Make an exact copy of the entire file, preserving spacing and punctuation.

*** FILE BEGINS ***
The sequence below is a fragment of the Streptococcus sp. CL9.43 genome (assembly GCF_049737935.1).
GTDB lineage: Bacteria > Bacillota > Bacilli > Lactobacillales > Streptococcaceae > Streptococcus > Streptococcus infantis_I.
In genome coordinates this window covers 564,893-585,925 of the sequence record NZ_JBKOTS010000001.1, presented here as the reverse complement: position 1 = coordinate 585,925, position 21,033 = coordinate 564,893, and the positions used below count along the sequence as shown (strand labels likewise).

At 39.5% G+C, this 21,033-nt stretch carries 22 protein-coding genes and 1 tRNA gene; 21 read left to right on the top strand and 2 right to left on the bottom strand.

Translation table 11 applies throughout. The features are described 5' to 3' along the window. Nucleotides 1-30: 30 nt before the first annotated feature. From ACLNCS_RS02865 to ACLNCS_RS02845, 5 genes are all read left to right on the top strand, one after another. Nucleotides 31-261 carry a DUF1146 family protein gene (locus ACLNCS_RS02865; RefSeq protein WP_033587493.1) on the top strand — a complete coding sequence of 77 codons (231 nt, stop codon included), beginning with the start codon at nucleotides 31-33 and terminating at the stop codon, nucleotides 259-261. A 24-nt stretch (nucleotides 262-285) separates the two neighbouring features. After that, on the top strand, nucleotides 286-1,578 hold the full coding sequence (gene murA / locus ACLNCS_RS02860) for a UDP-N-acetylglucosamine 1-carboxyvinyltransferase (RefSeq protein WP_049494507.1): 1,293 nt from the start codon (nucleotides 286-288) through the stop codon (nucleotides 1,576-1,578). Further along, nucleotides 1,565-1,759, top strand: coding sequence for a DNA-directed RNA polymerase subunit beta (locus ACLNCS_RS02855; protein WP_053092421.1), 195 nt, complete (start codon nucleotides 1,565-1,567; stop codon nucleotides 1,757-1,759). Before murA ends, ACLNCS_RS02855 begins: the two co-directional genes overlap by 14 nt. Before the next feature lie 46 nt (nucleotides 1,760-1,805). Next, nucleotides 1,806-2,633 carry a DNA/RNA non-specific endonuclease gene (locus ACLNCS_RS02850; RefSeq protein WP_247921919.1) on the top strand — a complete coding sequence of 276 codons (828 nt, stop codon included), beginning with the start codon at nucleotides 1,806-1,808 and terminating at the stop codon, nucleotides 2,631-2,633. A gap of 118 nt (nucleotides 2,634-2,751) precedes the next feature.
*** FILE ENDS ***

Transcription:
The sequence below is a fragment of the Streptococcus sp. CL9.43 genome (assembly GCF_049737935.1).
GTDB lineage: Bacteria > Bacillota > Bacilli > Lactobacillales > Streptococcaceae > Streptococcus > Streptococcus infantis_I.
In genome coordinates this window covers 564,893-585,925 of the sequence record NZ_JBKOTS010000001.1, presented here as the reverse complement: position 1 = coordinate 585,925, position 21,033 = coordinate 564,893, and the positions used below count along the sequence as shown (strand labels likewise).

At 39.5% G+C, this 21,033-nt stretch carries 22 protein-coding genes and 1 tRNA gene; 21 read left to right on the top strand and 2 right to left on the bottom strand.

Translation table 11 applies throughout. The features are described 5' to 3' along the window. Nucleotides 1-30: 30 nt before the first annotated feature. From ACLNCS_RS02865 to ACLNCS_RS02845, 5 genes are all read left to right on the top strand, one after another. Nucleotides 31-261 carry a DUF1146 family protein gene (locus ACLNCS_RS02865; RefSeq protein WP_033587493.1) on the top strand — a complete coding sequence of 77 codons (231 nt, stop codon included), beginning with the start codon at nucleotides 31-33 and terminating at the stop codon, nucleotides 259-261. A 24-nt stretch (nucleotides 262-285) separates the two neighbouring features. After that, on the top strand, nucleotides 286-1,578 hold the full coding sequence (gene murA / locus ACLNCS_RS02860) for a UDP-N-acetylglucosamine 1-carboxyvinyltransferase (RefSeq protein WP_049494507.1): 1,293 nt from the start codon (nucleotides 286-288) through the stop codon (nucleotides 1,576-1,578). Further along, nucleotides 1,565-1,759, top strand: coding sequence for a DNA-directed RNA polymerase subunit beta (locus ACLNCS_RS02855; protein WP_053092421.1), 195 nt, complete (start codon nucleotides 1,565-1,567; stop codon nucleotides 1,757-1,759). Before murA ends, ACLNCS_RS02855 begins: the two co-directional genes overlap by 14 nt. Before the next feature lie 46 nt (nucleotides 1,760-1,805). Next, nucleotides 1,806-2,633 carry a DNA/RNA non-specific endonuclease gene (locus ACLNCS_RS02850; RefSeq protein WP_247921919.1) on the top strand — a complete coding sequence of 276 codons (828 nt, stop codon included), beginning with the start codon at nucleotides 1,806-1,808 and terminating at the stop codon, nucleotides 2,631-2,633. A gap of 118 nt (nucleotides 2,634-2,751) precedes the next feature.